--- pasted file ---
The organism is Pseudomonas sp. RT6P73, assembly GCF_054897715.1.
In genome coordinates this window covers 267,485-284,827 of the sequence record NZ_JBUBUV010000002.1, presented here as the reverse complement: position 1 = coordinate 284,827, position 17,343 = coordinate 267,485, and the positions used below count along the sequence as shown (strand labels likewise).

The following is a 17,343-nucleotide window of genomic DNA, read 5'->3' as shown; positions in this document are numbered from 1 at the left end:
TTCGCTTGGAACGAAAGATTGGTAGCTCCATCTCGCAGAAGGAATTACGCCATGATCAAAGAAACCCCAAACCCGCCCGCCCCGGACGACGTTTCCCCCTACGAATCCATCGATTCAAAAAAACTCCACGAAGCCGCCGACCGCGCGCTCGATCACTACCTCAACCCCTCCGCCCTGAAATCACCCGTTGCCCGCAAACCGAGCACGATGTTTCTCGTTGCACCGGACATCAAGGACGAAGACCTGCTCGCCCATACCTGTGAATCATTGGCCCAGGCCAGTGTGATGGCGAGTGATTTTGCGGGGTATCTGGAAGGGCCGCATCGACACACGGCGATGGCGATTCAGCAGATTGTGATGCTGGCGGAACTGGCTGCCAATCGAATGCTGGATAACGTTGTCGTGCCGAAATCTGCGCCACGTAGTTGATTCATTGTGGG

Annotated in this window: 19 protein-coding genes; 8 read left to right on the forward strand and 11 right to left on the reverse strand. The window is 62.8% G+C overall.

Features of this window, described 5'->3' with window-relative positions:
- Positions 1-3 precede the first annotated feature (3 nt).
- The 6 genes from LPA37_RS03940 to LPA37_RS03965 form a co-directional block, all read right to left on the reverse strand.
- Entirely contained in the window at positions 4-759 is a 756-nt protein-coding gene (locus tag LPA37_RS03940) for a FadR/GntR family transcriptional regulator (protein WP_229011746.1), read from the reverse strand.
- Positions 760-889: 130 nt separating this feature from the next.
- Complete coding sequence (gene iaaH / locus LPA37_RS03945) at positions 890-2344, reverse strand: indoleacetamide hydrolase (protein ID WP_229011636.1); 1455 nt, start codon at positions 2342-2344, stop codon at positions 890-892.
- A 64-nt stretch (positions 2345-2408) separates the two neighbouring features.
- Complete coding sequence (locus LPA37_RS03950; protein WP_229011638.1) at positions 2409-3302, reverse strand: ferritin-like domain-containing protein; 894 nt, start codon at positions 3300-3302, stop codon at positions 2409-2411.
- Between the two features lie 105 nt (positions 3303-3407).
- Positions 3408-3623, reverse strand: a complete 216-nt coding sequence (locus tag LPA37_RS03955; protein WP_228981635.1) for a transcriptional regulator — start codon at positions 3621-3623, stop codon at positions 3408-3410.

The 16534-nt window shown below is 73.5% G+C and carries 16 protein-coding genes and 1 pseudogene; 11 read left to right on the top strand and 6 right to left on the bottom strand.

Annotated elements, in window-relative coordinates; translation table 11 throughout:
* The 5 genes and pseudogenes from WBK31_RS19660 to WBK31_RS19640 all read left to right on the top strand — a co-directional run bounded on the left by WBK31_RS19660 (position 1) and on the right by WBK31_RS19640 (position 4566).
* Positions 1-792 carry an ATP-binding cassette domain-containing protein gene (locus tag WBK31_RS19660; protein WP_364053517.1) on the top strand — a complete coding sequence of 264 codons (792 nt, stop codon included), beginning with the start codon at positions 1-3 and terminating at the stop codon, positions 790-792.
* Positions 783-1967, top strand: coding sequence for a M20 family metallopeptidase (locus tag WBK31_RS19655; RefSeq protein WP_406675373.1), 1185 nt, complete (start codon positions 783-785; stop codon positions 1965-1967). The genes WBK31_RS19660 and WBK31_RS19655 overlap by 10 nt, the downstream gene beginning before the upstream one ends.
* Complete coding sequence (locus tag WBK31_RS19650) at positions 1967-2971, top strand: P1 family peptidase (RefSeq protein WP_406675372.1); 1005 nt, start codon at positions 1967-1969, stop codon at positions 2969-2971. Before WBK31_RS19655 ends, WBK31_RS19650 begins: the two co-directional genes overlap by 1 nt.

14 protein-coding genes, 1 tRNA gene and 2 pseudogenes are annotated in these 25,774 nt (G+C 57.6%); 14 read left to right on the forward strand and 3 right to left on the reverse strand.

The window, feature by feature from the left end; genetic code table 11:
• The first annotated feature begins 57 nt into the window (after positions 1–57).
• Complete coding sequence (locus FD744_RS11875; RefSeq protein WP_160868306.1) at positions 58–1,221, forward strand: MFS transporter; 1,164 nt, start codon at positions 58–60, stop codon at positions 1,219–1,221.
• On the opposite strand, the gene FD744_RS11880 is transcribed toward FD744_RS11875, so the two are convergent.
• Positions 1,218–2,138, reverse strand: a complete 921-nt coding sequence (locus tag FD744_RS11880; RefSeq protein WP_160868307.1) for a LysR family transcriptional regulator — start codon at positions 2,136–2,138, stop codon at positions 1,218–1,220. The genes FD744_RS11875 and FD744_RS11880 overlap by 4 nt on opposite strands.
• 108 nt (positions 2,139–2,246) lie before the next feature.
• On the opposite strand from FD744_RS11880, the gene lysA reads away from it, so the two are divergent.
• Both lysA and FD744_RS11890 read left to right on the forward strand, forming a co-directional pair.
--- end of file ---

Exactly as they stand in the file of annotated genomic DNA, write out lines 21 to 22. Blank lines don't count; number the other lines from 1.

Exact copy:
* Complete coding sequence (locus tag WBK31_RS19650) at positions 1967-2971, top strand: P1 family peptidase (RefSeq protein WP_406675372.1); 1005 nt, start codon at positions 1967-1969, stop codon at positions 2969-2971. Before WBK31_RS19655 ends, WBK31_RS19650 begins: the two co-directional genes overlap by 1 nt.

14 protein-coding genes, 1 tRNA gene and 2 pseudogenes are annotated in these 25,774 nt (G+C 57.6%); 14 read left to right on the forward strand and 3 right to left on the reverse strand.